Adults have larger bodies and have had years to get used to increasing numbers of chemicals we ingest, breathe, and touch but children’s bodies haven’t had the opportunity to be slowly introduced to these. And, of course, children are smaller and their bodies can’t always process those chemicals. We learned all of this while being trained to use an AED on children.
FIREFIGHTERS’ COOLING CHAIRS? COOL!
Volunteers fill “ice chairs” for firefighters to cool off when taking a break from fighting large fires. I had no idea! You can see a picture of one HERE.
Some fire departments won’t send their trucks out if the wind is blowing more than 40 mph.
If a building is fully engulfed, a fire department might let it burn itself out while spraying water on nearby buildings instead to protect them.
CERT VOLUNTEERS’ OTHER DUTIES
CERT volunteers might also be called to walk door to door to inform people about an impending evacuation. Or, they might need to help bus people to shelters. They may also be asked to set up tables at community events to try to get others to sign up as CERT volunteers.
KEEPING REPORTERS “CORRALLED” AFTER A DISASTER TO PREVENT MISINFORMATION, AND TO KEEP THEM OUT OF THE WAY
The local community response organization said we are never to give reporters any detailed information at all. We are to “corral” them into one place, give them a tidbit of information (if we are the one assigned to give press updates), and tell them we’ll be back in 10 minutes. We are then supposed to go back in 10 minutes, give them a bit more information (but no important details about anything), and then tell them we’ll come back again. Any information given can be “misconstrued” by the media (“fake news!”), and given to the public incorrectly and we could then be blamed for giving out false information. Keeping them waiting for more tidbits of information keeps them in one place, stops them from questioning (i.e. bothering) victims, and from getting in the way of rescue efforts. In a nutshell, just give them enough information over a long period of time to keep them feeding their viewers or readers in small tidbits, and enough to keep them in one place for an indeterminate amount of time.
It was interesting to learn the other side of the coin on this issue! Now I understand why information is so slow to receive when you’re watching the news after a disaster. The anchor person will spend an hour on live TV talking about past disasters, talking to experts about certain things, and more…yet give very little if any updates about the disaster taking place at that time. Only when there is an official press conference might you learn more details. It’s more difficult for the media to misconstrue one person’s words when they’ve aired a live press conference.
DOES YOUR FIRE EXTINGUISHER GO “THUNK?”
You’re supposed to turn your fire extinguishers upside twice a year (when you change your clocks for daylight savings time) to listen for a “thunk.” If you hear that, your fire extinguisher is no longer good. Whatever is inside may have solidified.
WHERE THE POLICE GO FIRST AFTER A DISASTER. HINT: IT’S NOT TO YOUR HOUSE!
In an emergency, police typically help hospitals and nursing homes first. If you stay behind for a natural disaster, like a hurricane, don’t expect the police to come quickly to your aid if you find yourself in a pickle.
THE TOP FOUR THINGS TO HAVE FOR BARTERING AFTER DISASTER!
Alcohol, tobacco, water, and toilet paper.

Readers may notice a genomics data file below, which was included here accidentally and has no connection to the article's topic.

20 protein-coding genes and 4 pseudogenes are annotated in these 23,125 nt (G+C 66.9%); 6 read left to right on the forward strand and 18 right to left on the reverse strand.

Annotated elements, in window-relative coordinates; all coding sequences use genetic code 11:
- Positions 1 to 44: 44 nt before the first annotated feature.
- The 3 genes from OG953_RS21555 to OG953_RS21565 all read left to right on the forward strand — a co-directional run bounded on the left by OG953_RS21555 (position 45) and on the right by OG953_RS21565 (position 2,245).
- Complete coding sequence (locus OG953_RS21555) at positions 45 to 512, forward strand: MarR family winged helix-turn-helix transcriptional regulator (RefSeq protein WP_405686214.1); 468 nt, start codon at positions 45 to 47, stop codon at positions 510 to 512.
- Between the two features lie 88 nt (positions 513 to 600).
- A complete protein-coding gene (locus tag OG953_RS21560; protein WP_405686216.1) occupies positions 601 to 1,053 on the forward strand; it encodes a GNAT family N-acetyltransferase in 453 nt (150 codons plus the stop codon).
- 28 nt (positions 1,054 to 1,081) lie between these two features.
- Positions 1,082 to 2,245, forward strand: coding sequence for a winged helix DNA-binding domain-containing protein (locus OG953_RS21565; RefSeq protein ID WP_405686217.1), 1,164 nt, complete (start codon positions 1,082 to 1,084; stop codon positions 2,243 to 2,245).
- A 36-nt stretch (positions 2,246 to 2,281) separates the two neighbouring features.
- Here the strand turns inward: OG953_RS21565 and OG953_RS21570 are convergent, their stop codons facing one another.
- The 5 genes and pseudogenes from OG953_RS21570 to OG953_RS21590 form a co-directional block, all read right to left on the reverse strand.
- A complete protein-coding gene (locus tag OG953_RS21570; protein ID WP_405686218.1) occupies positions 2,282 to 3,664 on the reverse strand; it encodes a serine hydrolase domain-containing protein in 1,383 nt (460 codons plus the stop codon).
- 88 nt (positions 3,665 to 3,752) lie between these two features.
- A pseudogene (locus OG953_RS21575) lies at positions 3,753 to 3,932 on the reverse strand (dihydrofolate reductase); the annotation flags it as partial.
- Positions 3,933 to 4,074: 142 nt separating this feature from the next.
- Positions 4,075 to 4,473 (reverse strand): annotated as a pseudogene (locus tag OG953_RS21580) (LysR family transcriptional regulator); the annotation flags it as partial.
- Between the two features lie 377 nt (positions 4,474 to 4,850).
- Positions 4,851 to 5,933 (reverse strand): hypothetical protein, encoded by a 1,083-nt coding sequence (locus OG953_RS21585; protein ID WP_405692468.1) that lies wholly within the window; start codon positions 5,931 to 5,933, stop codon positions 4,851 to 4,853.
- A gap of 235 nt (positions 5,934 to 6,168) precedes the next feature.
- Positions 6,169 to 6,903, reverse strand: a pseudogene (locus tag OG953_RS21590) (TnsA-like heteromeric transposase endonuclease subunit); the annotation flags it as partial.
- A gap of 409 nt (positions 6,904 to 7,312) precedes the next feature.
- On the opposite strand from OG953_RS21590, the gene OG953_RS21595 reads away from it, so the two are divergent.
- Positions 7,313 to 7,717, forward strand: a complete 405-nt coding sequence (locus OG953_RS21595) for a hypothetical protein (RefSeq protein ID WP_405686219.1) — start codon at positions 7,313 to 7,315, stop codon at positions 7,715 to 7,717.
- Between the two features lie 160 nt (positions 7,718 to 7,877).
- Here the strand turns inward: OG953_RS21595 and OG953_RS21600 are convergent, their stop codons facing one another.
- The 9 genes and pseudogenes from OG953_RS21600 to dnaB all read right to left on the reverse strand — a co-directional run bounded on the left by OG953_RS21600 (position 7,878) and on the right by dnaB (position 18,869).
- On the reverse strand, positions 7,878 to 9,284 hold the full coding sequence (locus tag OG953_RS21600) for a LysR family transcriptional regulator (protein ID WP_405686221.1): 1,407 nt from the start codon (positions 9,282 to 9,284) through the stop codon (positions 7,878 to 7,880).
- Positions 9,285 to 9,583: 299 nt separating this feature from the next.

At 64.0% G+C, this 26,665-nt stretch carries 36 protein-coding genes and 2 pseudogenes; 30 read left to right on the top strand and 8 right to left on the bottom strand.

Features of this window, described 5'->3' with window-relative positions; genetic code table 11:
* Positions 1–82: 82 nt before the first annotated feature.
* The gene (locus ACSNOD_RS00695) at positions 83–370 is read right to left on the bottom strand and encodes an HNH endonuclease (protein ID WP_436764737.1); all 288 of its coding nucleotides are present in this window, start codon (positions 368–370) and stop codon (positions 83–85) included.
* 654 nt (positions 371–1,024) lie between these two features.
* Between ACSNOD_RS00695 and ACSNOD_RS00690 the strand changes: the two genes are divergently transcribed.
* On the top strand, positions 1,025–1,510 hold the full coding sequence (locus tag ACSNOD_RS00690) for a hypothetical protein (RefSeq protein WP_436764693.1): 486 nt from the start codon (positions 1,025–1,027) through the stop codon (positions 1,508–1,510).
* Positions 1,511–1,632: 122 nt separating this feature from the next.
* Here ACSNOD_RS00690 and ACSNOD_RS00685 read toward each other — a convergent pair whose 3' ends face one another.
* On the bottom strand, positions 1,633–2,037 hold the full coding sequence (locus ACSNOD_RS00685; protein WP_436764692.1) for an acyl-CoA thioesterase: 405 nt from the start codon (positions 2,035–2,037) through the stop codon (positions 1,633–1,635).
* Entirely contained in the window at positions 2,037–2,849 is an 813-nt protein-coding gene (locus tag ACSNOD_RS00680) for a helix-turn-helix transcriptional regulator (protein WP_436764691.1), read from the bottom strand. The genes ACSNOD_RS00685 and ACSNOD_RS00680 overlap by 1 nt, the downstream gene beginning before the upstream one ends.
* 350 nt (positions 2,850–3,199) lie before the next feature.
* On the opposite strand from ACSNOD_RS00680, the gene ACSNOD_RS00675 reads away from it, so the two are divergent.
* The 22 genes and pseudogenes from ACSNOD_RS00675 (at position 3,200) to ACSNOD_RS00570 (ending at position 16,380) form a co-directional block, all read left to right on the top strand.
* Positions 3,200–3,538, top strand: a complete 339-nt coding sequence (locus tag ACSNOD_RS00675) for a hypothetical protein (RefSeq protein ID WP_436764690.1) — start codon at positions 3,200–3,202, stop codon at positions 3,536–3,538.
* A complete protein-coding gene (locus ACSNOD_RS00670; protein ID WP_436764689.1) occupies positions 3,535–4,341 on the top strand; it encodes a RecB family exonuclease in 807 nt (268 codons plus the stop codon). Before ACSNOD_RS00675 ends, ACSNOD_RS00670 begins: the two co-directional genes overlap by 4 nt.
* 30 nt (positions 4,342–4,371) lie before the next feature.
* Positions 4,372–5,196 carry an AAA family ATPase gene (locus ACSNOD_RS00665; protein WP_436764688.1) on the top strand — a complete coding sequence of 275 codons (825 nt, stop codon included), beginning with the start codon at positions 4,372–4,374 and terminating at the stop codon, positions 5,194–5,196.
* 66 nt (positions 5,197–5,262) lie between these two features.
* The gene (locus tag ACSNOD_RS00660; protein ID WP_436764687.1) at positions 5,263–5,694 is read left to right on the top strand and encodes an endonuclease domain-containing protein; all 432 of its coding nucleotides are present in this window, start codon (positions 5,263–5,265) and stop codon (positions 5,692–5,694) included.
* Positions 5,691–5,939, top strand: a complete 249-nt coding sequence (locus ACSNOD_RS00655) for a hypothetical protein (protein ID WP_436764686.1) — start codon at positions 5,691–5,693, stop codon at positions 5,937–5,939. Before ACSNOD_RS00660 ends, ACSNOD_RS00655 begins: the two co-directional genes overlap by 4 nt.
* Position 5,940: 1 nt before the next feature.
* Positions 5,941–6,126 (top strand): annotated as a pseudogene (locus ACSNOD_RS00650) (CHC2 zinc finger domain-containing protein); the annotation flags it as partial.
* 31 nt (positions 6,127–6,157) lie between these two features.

As we all learned from Katrina, any one place is only 72 hours from anarchy after a disaster. Most people only have two or three days worth of food and water.
HARD CANDY IS THERAPEUTIC FOR VICTIMS
Rescuers should carry hard candy. Sucking on something can help survivors psychologically. It gives them something to do, and something else to concentrate on.
MREs AREN’T VERY GOOD FOR YOU
Meals Ready-to-Eat are bad for folks with high blood pressure. They have a very high sodium content.
TURNING OFF ELECTRICITY AND GAS OUTSIDE BUILDINGS
We were trained to turn off electricity and gas outside of buildings. One of the handy tools I’ll need for my bag is THIS.
IT’S VERY DIFFICULT TO SUE A VOLUNTEER RESPONDER, EVEN IF THEY SCREW UP
Volunteers are protected from survivor lawsuits by Good Samaritan laws, The Federal Volunteer Protection Act of 1997, and other related state laws and statutes.
MORE WOMEN ARE REFUSING HELP FROM MALE FIRST RESPONDERS
Female volunteers are always needed because some female survivors won’t let men touch them, even rescuers, for religious or other reasons.
A BURNING MOTORCYCLE CAN EXPLODE IF YOU PUT WATER ON IT, AND POLY BLEND CLOTHING MELTS TO SKIN
Some motorcycle manufacturers use magnesium in the production process. Magnesium is VERY flammable. Do not try to put out a motorcycle fire. The fire department must do that. Putting water on a magnesium fire can be disastrous.
Poly blend clothing has plastic in it, and can melt to the skin. If clothing is stuck to a burn, cut around it. Do NOT pull the melted clothing off of the burn.
Do not put water on chemical burns.
HOSPITAL ROOM DOORS ARE FIREPROOF
If you’re in a burning hospital, and can’t find a way out, staying in a room behind that closed door, and waiting for rescue may prolong your life. Of course, if no rescue comes, you’re toast.
ALCOHOL, HAND SANITIZER, IODINE, BLEACH, AND HYDROGEN PEROXIDE – I NEVER KNEW THIS STUFF!
Rubbing alcohol is the easiest and best remedy for stings and bites in the field. You can buy individually wrapped prep pads to carry in your emergency bag.
Don’t use iodine. It can hurt people with kidney problems. Instead, for wound cleaning, use 8 drops of bleach in a gallon of clear water, or 16 drops in a gallon of cloudy water. It must then stand for 30 minutes.